Sen. Lauch Faircloth, a freshman Republican from North Carolina, is a staunch supporter of the GOP's pro-business agenda who sits on the Senate Banking Committee. In an interview, the 68-year-old senator said he recognizes the banking industry is frustrated by the preoccupation with the Whitewater investigation, which is being conducted primarily by banking panel members.
But Sen. Faircloth said the Senate still has a good shot at passing pro- banking legislation this year.
With the Whitewater investigation scheduled to end next month, Sen. Faircloth predicted that committee Chairman Alfonse M. D'Amato would shift his attention back to banking.
Sen. Faircloth is an outspoken critic of President Clinton and the First Lady. Referring to their failed land deal, which spurred the Whitewater investigation, he remarked in a recent speech, "It's always seemed kind of strange to me that a couple that couldn't buy 200 acres of poor Arkansas land without a national fiasco could run the country."
Before his election to the Senate in 1992, he was North Carolina secretary of commerce, operated a family farm, and owned construction companies and an automobile dealership.
Sen. D'Amato has waited for the House to move financial modernization legislation. Should the Senate continue to wait, given all the problems the House has had moving its Glass-Steagall reform bill?
FAIRCLOTH: Doesn't Mr. Leach want to roll regulatory reform and Glass- Steagall all into one package? I don't think you can do that. Not that I'm opposed to it, but I don't think you can muster the support. It just isn't going to happen.
If Rep. Leach's bill doesn't move, would you like to see the Senate move more aggressively in repealing the Glass-Steagall Act?
FAIRCLOTH: I would. But the reality of it is we put a lot of time on Whitewater. That's going to end now - it looks like the 14th of June. Certainly we would move more aggressively on regulatory reform and a lot of other things.
The Community Reinvestment Act is one area of regulation many Republicans would like to see stripped back. Do you agree?
FAIRCLOTH: I think it needs to be cut back. Certain groups of people in various cities have simply used it as blackmail to block mergers and to shut down the business of the banking system. Literally, that's what it's amounted to.
But I don't think we can do that as part of regulatory relief. These problems took us 30 or 40 years to get into them. We're simply not going to be able to get out of them in six months.
What do you think of the job Sen. D'Amato has done running the committee?
FAIRCLOTH: I have a very good relationship with Sen. D'Amato. I think he's done a good job. He's been very fair. In fact, I think you would get the same answer from Sens. (Paul) Sarbanes and (Christopher) Dodd (the panel's ranking Democrats). There may have been a perception that he would not. I'm sure some people did not think he would.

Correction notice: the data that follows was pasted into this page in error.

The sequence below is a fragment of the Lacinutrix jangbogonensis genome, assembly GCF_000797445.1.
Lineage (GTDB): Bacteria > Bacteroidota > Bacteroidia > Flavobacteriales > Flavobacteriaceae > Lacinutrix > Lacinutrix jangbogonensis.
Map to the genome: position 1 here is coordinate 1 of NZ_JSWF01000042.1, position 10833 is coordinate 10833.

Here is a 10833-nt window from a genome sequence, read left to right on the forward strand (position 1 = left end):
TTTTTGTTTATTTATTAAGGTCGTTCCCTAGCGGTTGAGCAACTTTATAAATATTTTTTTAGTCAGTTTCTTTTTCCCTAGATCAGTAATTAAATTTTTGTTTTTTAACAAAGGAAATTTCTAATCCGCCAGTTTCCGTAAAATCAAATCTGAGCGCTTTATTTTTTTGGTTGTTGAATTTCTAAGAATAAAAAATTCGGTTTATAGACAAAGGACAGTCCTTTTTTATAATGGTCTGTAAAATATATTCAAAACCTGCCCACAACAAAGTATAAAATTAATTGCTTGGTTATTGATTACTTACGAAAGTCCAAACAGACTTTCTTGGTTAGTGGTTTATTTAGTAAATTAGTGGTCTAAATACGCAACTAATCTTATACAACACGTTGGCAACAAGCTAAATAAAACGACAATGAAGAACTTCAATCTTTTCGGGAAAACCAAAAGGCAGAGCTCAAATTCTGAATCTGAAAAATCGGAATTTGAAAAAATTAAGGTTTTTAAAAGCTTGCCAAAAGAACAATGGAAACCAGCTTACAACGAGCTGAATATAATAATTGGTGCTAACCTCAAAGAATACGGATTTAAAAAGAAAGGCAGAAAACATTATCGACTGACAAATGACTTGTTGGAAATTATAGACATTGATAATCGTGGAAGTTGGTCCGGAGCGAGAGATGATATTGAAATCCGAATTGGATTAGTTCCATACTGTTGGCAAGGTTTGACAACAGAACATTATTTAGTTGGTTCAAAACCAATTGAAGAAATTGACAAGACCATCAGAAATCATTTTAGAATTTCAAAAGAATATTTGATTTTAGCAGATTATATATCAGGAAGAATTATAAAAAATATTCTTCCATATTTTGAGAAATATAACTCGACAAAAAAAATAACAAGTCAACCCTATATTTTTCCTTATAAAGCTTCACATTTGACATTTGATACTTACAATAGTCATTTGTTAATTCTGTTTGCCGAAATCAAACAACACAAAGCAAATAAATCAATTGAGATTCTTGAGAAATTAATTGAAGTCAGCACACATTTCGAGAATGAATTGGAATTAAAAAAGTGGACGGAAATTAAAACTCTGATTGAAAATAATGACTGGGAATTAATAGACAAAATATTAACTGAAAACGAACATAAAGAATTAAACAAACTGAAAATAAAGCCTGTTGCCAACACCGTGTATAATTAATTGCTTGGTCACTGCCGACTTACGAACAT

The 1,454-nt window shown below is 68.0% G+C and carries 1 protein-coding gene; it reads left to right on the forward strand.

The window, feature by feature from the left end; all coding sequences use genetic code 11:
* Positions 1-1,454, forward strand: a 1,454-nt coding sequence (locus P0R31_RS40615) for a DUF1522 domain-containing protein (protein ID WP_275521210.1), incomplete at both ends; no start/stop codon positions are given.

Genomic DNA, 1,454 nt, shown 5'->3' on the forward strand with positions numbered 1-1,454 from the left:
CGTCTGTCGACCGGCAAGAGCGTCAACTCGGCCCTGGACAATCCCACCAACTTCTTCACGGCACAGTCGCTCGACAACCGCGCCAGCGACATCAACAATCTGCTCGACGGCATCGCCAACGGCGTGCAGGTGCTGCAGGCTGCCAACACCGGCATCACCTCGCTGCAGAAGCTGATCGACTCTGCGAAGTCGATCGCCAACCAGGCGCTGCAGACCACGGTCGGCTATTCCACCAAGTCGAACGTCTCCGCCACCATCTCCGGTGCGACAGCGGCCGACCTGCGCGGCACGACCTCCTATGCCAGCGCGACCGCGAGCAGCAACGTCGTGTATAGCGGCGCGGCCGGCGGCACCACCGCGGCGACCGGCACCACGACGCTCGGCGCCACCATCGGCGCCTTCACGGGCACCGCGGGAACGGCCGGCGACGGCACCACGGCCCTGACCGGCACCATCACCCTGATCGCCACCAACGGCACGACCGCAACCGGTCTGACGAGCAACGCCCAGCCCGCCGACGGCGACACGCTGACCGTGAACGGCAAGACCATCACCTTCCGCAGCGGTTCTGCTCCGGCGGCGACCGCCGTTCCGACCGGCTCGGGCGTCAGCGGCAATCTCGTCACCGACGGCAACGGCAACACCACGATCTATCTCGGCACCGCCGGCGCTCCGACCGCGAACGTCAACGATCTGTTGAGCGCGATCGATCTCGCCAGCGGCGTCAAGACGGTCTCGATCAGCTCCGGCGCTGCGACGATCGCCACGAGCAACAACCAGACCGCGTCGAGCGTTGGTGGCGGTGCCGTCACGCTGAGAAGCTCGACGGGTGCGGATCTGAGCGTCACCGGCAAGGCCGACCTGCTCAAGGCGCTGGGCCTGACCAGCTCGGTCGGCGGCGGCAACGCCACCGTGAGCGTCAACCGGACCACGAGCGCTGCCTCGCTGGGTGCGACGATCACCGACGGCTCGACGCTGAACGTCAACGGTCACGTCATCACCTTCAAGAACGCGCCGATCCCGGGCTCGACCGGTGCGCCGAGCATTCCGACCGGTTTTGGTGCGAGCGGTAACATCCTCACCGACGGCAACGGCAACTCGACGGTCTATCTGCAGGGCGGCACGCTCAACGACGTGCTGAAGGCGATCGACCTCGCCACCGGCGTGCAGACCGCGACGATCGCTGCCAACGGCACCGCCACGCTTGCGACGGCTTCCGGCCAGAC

Recently you chaired a subcommittee hearing on Fannie Mae and Freddie Mac. There has been a lot of criticism of the large profits they make and the low-interest borrowing they get from the government. What is your view of the role they play in the mortgage market? Does Congress need to be taking a look at them?
FAIRCLOTH: Certainly there is talk about privatizing them, but at this time I would not support that. It would seem they've done a good job. They're the only quasi-government agencies I know of that made any money. I met with (former Fannie Mae vice chairman Franklin D.) Raines and (Freddie Mac chairman) Leland Brendsel recently. Frankly, I was delighted to know they were making some money and doing these affordable house loans and meeting the goals that have been set for them with a very low percentage of foreclosures - I believe the rate was 1.5%.
Banks have opposed plans to capitalize the Savings Association Insurance Fund. Do you agree the rescue is unfair because it forces banks to assume payments on Fico bonds that were used to bail out the thrift industry in the late 1980s?
FAIRCLOTH: I don't see this as an excessive burden on banks - it's only 2.5 cents per $100. I think they're going to have to share the burden.
Is there anything on your agenda you want to do on the banking committee?
FAIRCLOTH: Regulatory relief. I think that's really the major issue, and that's the one we're going to push to get out.
Sen. Faircloth favors cutting back, CRA but says he doesn't think it can be done as part of the regulatory relief bill.